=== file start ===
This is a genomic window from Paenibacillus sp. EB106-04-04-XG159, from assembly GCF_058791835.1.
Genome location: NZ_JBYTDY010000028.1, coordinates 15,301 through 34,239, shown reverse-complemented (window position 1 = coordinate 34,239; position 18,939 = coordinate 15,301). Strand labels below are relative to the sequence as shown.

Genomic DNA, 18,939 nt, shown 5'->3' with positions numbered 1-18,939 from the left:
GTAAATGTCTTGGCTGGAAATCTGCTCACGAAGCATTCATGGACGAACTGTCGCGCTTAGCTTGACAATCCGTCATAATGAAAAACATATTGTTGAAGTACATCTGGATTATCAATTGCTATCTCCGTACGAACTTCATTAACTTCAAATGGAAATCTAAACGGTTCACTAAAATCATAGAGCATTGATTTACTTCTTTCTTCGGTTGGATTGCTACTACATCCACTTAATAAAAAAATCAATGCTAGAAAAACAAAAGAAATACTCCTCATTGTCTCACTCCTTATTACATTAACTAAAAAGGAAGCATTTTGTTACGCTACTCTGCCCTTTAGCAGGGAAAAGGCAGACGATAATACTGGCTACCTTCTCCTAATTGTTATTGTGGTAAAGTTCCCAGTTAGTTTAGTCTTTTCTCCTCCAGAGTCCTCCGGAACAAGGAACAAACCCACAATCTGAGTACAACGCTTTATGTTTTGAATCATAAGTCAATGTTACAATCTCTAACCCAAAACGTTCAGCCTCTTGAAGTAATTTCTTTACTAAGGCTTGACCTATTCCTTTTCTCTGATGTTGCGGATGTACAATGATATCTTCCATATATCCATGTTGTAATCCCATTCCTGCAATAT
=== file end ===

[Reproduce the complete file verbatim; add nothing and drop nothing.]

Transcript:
This is a genomic window from Paenibacillus sp. EB106-04-04-XG159, from assembly GCF_058791835.1.
Genome location: NZ_JBYTDY010000028.1, coordinates 15,301 through 34,239, shown reverse-complemented (window position 1 = coordinate 34,239; position 18,939 = coordinate 15,301). Strand labels below are relative to the sequence as shown.

Genomic DNA, 18,939 nt, shown 5'->3' with positions numbered 1-18,939 from the left:
GTAAATGTCTTGGCTGGAAATCTGCTCACGAAGCATTCATGGACGAACTGTCGCGCTTAGCTTGACAATCCGTCATAATGAAAAACATATTGTTGAAGTACATCTGGATTATCAATTGCTATCTCCGTACGAACTTCATTAACTTCAAATGGAAATCTAAACGGTTCACTAAAATCATAGAGCATTGATTTACTTCTTTCTTCGGTTGGATTGCTACTACATCCACTTAATAAAAAAATCAATGCTAGAAAAACAAAAGAAATACTCCTCATTGTCTCACTCCTTATTACATTAACTAAAAAGGAAGCATTTTGTTACGCTACTCTGCCCTTTAGCAGGGAAAAGGCAGACGATAATACTGGCTACCTTCTCCTAATTGTTATTGTGGTAAAGTTCCCAGTTAGTTTAGTCTTTTCTCCTCCAGAGTCCTCCGGAACAAGGAACAAACCCACAATCTGAGTACAACGCTTTATGTTTTGAATCATAAGTCAATGTTACAATCTCTAACCCAAAACGTTCAGCCTCTTGAAGTAATTTCTTTACTAAGGCTTGACCTATTCCTTTTCTCTGATGTTGCGGATGTACAATGATATCTTCCATATATCCATGTTGTAATCCCATTCCTGCAATAT